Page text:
Clinical studies using F-fluorodeoxyglucose suggest that this tracer may overestimate myocardial viability. This study aimed to elucidate whether 2-deoxyglucose accurately indicates myocardial viability at the early phase of myocardial infarction. Autoradiography with C-deoxyglucose was performed in fasting rats whose left coronary artery was occluded for 60 min and then reperfused. C-deoxyglucose was injected 30 min after the reperfusion (acute; n = 10) or 1 week later (subacute; n = 9). Infarction and risk areas were identified by triphenyl tetrazolium chloride or haematoxylin-eosin staining and methylene blue, respectively. Immuno-histochemical staining using anti-glucose transporter 1 and 4 antibodies was performed. At the acute stage, the uptake of deoxyglucose was consistent with the grade of anti-glucose transporter 4 expression. At the subacute stage, the uptake of deoxyglucose in poorly viable myocardium (543.4±343.7%: normalized with the uptake at the right ventricle) as well as in the viable one (335.2±149.8%) in the risk area was significantly greater than that in the remote area (116.4±94.9%, P<0.01). Anti-glucose transporter 1 was expressed in the poorly viable area where inflammatory cells infiltrated. It is concluded that deoxyglucose uptake by inflammatory cells which express anti-glucose transporter 1 causes overestimation of myocardial viability at subacute stage.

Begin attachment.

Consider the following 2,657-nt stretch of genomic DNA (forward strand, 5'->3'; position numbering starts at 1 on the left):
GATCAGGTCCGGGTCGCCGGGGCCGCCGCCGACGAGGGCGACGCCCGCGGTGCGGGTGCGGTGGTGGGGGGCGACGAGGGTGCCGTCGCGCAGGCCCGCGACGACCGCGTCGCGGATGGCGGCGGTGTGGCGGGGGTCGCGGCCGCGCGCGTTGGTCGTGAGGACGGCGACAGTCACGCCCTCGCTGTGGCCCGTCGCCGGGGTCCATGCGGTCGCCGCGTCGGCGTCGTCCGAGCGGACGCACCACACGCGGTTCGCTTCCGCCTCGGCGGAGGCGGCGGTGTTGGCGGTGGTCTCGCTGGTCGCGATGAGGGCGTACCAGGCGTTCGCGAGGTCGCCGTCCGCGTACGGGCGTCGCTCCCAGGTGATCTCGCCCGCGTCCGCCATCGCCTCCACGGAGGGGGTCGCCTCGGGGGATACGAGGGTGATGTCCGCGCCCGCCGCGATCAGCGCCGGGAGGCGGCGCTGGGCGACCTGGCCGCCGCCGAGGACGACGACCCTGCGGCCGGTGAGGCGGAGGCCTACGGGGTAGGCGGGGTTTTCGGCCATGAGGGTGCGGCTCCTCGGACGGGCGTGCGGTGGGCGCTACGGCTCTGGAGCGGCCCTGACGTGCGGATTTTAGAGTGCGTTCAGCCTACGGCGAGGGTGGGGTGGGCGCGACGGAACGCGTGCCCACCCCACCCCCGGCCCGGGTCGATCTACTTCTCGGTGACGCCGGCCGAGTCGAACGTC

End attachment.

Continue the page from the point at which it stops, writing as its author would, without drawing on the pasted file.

- Glucose transporter
- Myocardial infarction
- Myocardial viability
ASJC Scopus subject areas
- Radiology Nuclear Medicine and imaging